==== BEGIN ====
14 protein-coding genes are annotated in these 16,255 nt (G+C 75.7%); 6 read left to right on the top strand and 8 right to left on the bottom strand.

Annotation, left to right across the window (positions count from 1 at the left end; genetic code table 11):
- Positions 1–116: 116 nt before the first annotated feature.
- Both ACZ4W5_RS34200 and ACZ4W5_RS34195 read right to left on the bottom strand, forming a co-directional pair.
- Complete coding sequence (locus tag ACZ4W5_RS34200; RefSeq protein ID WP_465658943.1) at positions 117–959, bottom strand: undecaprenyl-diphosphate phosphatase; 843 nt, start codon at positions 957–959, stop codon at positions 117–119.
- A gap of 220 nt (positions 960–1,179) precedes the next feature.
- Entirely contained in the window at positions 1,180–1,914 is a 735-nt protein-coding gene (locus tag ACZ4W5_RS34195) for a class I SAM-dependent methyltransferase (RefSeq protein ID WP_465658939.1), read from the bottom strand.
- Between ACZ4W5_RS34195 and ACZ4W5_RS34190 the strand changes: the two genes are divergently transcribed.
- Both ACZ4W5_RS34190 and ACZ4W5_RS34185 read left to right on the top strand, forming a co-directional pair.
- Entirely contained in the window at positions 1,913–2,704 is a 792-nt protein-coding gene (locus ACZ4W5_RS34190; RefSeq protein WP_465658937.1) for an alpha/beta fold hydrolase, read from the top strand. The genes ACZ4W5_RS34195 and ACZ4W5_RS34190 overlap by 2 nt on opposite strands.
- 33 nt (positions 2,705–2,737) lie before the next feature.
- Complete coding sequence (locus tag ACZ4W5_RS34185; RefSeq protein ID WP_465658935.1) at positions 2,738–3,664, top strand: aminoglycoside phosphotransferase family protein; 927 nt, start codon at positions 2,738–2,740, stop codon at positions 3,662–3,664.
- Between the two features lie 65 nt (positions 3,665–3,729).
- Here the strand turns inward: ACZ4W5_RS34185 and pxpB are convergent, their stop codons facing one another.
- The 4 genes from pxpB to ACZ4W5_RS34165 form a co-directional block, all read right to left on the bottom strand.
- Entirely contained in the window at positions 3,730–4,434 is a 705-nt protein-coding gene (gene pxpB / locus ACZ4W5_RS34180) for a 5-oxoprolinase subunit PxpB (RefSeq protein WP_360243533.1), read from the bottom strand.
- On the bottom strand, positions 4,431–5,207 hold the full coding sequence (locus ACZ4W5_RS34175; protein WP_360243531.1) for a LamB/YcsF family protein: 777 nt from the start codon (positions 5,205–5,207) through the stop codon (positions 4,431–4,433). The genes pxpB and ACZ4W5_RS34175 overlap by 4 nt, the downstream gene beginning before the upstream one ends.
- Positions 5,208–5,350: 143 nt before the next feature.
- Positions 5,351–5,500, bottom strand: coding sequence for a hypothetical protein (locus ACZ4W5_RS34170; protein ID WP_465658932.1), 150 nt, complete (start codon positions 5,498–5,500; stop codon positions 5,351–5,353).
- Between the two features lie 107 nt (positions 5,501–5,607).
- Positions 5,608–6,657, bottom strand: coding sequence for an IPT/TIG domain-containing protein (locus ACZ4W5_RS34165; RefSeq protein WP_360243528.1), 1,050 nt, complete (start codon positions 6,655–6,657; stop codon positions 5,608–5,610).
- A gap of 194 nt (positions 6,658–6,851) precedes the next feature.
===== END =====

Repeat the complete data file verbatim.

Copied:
14 protein-coding genes are annotated in these 16,255 nt (G+C 75.7%); 6 read left to right on the top strand and 8 right to left on the bottom strand.

Annotation, left to right across the window (positions count from 1 at the left end; genetic code table 11):
- Positions 1–116: 116 nt before the first annotated feature.
- Both ACZ4W5_RS34200 and ACZ4W5_RS34195 read right to left on the bottom strand, forming a co-directional pair.
- Complete coding sequence (locus tag ACZ4W5_RS34200; RefSeq protein ID WP_465658943.1) at positions 117–959, bottom strand: undecaprenyl-diphosphate phosphatase; 843 nt, start codon at positions 957–959, stop codon at positions 117–119.
- A gap of 220 nt (positions 960–1,179) precedes the next feature.
- Entirely contained in the window at positions 1,180–1,914 is a 735-nt protein-coding gene (locus tag ACZ4W5_RS34195) for a class I SAM-dependent methyltransferase (RefSeq protein ID WP_465658939.1), read from the bottom strand.
- Between ACZ4W5_RS34195 and ACZ4W5_RS34190 the strand changes: the two genes are divergently transcribed.
- Both ACZ4W5_RS34190 and ACZ4W5_RS34185 read left to right on the top strand, forming a co-directional pair.
- Entirely contained in the window at positions 1,913–2,704 is a 792-nt protein-coding gene (locus ACZ4W5_RS34190; RefSeq protein WP_465658937.1) for an alpha/beta fold hydrolase, read from the top strand. The genes ACZ4W5_RS34195 and ACZ4W5_RS34190 overlap by 2 nt on opposite strands.
- 33 nt (positions 2,705–2,737) lie before the next feature.
- Complete coding sequence (locus tag ACZ4W5_RS34185; RefSeq protein ID WP_465658935.1) at positions 2,738–3,664, top strand: aminoglycoside phosphotransferase family protein; 927 nt, start codon at positions 2,738–2,740, stop codon at positions 3,662–3,664.
- Between the two features lie 65 nt (positions 3,665–3,729).
- Here the strand turns inward: ACZ4W5_RS34185 and pxpB are convergent, their stop codons facing one another.
- The 4 genes from pxpB to ACZ4W5_RS34165 form a co-directional block, all read right to left on the bottom strand.
- Entirely contained in the window at positions 3,730–4,434 is a 705-nt protein-coding gene (gene pxpB / locus ACZ4W5_RS34180) for a 5-oxoprolinase subunit PxpB (RefSeq protein WP_360243533.1), read from the bottom strand.
- On the bottom strand, positions 4,431–5,207 hold the full coding sequence (locus ACZ4W5_RS34175; protein WP_360243531.1) for a LamB/YcsF family protein: 777 nt from the start codon (positions 5,205–5,207) through the stop codon (positions 4,431–4,433). The genes pxpB and ACZ4W5_RS34175 overlap by 4 nt, the downstream gene beginning before the upstream one ends.
- Positions 5,208–5,350: 143 nt before the next feature.
- Positions 5,351–5,500, bottom strand: coding sequence for a hypothetical protein (locus ACZ4W5_RS34170; protein ID WP_465658932.1), 150 nt, complete (start codon positions 5,498–5,500; stop codon positions 5,351–5,353).
- Between the two features lie 107 nt (positions 5,501–5,607).
- Positions 5,608–6,657, bottom strand: coding sequence for an IPT/TIG domain-containing protein (locus ACZ4W5_RS34165; RefSeq protein WP_360243528.1), 1,050 nt, complete (start codon positions 6,655–6,657; stop codon positions 5,608–5,610).
- A gap of 194 nt (positions 6,658–6,851) precedes the next feature.